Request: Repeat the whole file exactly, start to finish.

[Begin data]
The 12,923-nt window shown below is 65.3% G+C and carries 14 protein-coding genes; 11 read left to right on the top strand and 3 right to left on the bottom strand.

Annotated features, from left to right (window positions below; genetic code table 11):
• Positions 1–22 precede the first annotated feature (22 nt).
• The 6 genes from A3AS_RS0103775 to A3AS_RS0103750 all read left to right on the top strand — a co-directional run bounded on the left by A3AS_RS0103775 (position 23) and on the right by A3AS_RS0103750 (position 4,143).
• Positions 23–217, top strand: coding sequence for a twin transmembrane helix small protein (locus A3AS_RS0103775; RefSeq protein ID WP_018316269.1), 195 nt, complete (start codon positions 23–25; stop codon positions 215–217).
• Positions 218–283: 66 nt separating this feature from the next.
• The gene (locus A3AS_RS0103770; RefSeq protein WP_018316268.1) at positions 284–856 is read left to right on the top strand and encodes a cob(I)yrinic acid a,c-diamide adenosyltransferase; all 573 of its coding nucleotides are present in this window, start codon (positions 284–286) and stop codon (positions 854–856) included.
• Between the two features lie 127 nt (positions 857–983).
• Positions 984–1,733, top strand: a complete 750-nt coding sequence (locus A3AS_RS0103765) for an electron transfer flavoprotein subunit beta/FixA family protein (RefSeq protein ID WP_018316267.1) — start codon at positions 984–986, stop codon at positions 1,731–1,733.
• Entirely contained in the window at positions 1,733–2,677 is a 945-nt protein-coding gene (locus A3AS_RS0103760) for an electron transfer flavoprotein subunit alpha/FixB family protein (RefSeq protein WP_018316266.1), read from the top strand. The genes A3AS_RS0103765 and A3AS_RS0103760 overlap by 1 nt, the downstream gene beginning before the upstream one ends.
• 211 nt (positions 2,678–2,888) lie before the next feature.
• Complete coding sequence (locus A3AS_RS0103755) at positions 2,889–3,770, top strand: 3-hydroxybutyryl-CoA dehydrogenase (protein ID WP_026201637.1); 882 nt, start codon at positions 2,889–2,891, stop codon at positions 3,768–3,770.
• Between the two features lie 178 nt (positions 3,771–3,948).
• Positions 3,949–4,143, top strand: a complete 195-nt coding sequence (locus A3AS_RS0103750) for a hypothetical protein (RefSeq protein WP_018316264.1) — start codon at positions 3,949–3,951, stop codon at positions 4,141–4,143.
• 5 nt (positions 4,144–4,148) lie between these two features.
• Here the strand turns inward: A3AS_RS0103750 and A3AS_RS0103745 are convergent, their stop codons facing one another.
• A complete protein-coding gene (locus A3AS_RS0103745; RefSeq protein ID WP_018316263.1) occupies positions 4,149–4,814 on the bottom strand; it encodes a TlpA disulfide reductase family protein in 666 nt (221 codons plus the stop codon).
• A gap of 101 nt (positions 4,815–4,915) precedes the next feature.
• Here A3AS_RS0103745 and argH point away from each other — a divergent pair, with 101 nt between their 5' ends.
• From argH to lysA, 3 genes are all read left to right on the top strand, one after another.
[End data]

The 12,923-nt window shown below is 65.3% G+C and carries 14 protein-coding genes; 11 read left to right on the top strand and 3 right to left on the bottom strand.

Annotated features, from left to right (window positions below; genetic code table 11):
• Positions 1–22 precede the first annotated feature (22 nt).
• The 6 genes from A3AS_RS0103775 to A3AS_RS0103750 all read left to right on the top strand — a co-directional run bounded on the left by A3AS_RS0103775 (position 23) and on the right by A3AS_RS0103750 (position 4,143).
• Positions 23–217, top strand: coding sequence for a twin transmembrane helix small protein (locus A3AS_RS0103775; RefSeq protein ID WP_018316269.1), 195 nt, complete (start codon positions 23–25; stop codon positions 215–217).
• Positions 218–283: 66 nt separating this feature from the next.
• The gene (locus A3AS_RS0103770; RefSeq protein WP_018316268.1) at positions 284–856 is read left to right on the top strand and encodes a cob(I)yrinic acid a,c-diamide adenosyltransferase; all 573 of its coding nucleotides are present in this window, start codon (positions 284–286) and stop codon (positions 854–856) included.
• Between the two features lie 127 nt (positions 857–983).
• Positions 984–1,733, top strand: a complete 750-nt coding sequence (locus A3AS_RS0103765) for an electron transfer flavoprotein subunit beta/FixA family protein (RefSeq protein ID WP_018316267.1) — start codon at positions 984–986, stop codon at positions 1,731–1,733.
• Entirely contained in the window at positions 1,733–2,677 is a 945-nt protein-coding gene (locus A3AS_RS0103760) for an electron transfer flavoprotein subunit alpha/FixB family protein (RefSeq protein WP_018316266.1), read from the top strand. The genes A3AS_RS0103765 and A3AS_RS0103760 overlap by 1 nt, the downstream gene beginning before the upstream one ends.
• 211 nt (positions 2,678–2,888) lie before the next feature.
• Complete coding sequence (locus A3AS_RS0103755) at positions 2,889–3,770, top strand: 3-hydroxybutyryl-CoA dehydrogenase (protein ID WP_026201637.1); 882 nt, start codon at positions 2,889–2,891, stop codon at positions 3,768–3,770.
• Between the two features lie 178 nt (positions 3,771–3,948).
• Positions 3,949–4,143, top strand: a complete 195-nt coding sequence (locus A3AS_RS0103750) for a hypothetical protein (RefSeq protein WP_018316264.1) — start codon at positions 3,949–3,951, stop codon at positions 4,141–4,143.
• 5 nt (positions 4,144–4,148) lie between these two features.
• Here the strand turns inward: A3AS_RS0103750 and A3AS_RS0103745 are convergent, their stop codons facing one another.
• A complete protein-coding gene (locus A3AS_RS0103745; RefSeq protein ID WP_018316263.1) occupies positions 4,149–4,814 on the bottom strand; it encodes a TlpA disulfide reductase family protein in 666 nt (221 codons plus the stop codon).
• A gap of 101 nt (positions 4,815–4,915) precedes the next feature.
• Here A3AS_RS0103745 and argH point away from each other — a divergent pair, with 101 nt between their 5' ends.
• From argH to lysA, 3 genes are all read left to right on the top strand, one after another.